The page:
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Driving the way forward

Thursday 29 November 2018

Jin Sahota spent two years at the Department of health and Social Care establishing the future operating model for the new NHS Supply Chain. Now, as the organisation's CEO he talks about what's changed.

Over the next five years we have set ourselves an ambitious goal of delivering £2.4bn of
savings for the NHS by providing clinically assured, high-quality products at the best value for NHS trusts, by using the immense collective purchasing power of the NHS.

Our contribution ensures that each pound
we liberate from negotiating a better deal is another pound for our frontline services and, in turn, for enhancing patient care.

Why was there a need to transform NHS procurement?

Often overlooked, procurement is an area that commands high spend; it can make a real difference and bring money back to the frontline. The NHS currently spends £5.7bn on everyday hospital consumables, common goods, high-value healthcare consumables, and capital medical equipment. Although savings have been made in procurement, there is still huge potential for the NHS.

In February 2016, Lord Carter published a report identifying unwarranted variation in procurement across the NHS and the need to improve operational efficiencies in the way the NHS chooses, uses, and purchases supplies. Following the report, the Procurement Transformation Programme was established by the DHSC to undertake this transformation and deliver a new NHS Supply Chain.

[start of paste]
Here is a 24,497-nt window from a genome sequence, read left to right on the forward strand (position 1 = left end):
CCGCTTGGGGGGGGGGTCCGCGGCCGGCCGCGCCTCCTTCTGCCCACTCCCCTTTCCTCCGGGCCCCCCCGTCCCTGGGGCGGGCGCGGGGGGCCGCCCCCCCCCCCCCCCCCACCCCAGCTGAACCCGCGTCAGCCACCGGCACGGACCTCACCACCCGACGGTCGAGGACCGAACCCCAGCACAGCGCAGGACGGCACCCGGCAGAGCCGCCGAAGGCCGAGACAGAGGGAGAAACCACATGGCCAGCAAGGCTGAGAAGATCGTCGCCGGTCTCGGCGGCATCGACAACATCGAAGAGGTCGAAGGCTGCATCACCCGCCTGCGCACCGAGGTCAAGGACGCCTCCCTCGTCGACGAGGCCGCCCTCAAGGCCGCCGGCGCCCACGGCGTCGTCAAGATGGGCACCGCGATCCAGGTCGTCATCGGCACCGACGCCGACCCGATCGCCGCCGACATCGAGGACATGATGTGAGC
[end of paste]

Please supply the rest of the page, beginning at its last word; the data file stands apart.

The new NHS Supply Chain

The new operating model for NHS Supply Chain is now in place and operational. There are 11 specialist Category Tower service providers delivering medical, capital and non-medical products and services, and two support services for logistics and supporting technology.

The management function of the new NHS Supply Chain, Supply Chain Coordination Limited (SCCL), manages the towers and ensures that they work on behalf of the NHS to deliver clinical and non-clinically assured, high-quality products at the best value. The towers will do this through a more sustainable approach, including more rigorous and responsive management of supplier accountability, as well as through category strategy development. Our goal of saving £2.4bn by 2022-23 will be achieved by:

  • Reducing unwarranted price variation and increase product range optimisation across the NHS;
  • Delivering clinically-assured, high-quality products at the best value and supporting procurement activity across the NHS;
  • Leveraging the buying power of the NHS at a national level;
  • Increasing usage of NHS Supply Chain from 40% to 80%.

Read the full article from the National Health Executive

Delivering value to the NHS